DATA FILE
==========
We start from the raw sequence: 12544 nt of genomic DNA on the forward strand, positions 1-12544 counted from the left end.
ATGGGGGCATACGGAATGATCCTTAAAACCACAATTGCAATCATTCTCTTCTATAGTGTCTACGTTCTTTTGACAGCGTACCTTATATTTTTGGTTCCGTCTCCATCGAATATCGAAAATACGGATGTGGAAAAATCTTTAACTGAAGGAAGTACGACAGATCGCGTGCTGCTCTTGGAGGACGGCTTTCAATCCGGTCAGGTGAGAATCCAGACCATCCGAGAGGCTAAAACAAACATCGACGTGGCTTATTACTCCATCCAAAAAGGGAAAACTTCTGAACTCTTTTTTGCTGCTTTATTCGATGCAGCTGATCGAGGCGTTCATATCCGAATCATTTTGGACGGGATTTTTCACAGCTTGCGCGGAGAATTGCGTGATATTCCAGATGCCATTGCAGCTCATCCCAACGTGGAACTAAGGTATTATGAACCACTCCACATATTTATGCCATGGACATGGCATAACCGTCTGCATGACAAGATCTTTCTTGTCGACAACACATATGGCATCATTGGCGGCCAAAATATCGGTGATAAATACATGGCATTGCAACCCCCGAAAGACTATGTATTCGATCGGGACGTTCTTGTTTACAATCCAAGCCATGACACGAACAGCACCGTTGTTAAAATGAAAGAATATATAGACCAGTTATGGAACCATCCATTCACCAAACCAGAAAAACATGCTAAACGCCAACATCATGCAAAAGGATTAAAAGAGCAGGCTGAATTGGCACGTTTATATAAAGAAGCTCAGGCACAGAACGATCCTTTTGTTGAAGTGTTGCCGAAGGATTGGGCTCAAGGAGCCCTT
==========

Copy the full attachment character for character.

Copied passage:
We start from the raw sequence: 12544 nt of genomic DNA on the forward strand, positions 1-12544 counted from the left end.
ATGGGGGCATACGGAATGATCCTTAAAACCACAATTGCAATCATTCTCTTCTATAGTGTCTACGTTCTTTTGACAGCGTACCTTATATTTTTGGTTCCGTCTCCATCGAATATCGAAAATACGGATGTGGAAAAATCTTTAACTGAAGGAAGTACGACAGATCGCGTGCTGCTCTTGGAGGACGGCTTTCAATCCGGTCAGGTGAGAATCCAGACCATCCGAGAGGCTAAAACAAACATCGACGTGGCTTATTACTCCATCCAAAAAGGGAAAACTTCTGAACTCTTTTTTGCTGCTTTATTCGATGCAGCTGATCGAGGCGTTCATATCCGAATCATTTTGGACGGGATTTTTCACAGCTTGCGCGGAGAATTGCGTGATATTCCAGATGCCATTGCAGCTCATCCCAACGTGGAACTAAGGTATTATGAACCACTCCACATATTTATGCCATGGACATGGCATAACCGTCTGCATGACAAGATCTTTCTTGTCGACAACACATATGGCATCATTGGCGGCCAAAATATCGGTGATAAATACATGGCATTGCAACCCCCGAAAGACTATGTATTCGATCGGGACGTTCTTGTTTACAATCCAAGCCATGACACGAACAGCACCGTTGTTAAAATGAAAGAATATATAGACCAGTTATGGAACCATCCATTCACCAAACCAGAAAAACATGCTAAACGCCAACATCATGCAAAAGGATTAAAAGAGCAGGCTGAATTGGCACGTTTATATAAAGAAGCTCAGGCACAGAACGATCCTTTTGTTGAAGTGTTGCCGAAGGATTGGGCTCAAGGAGCCCTT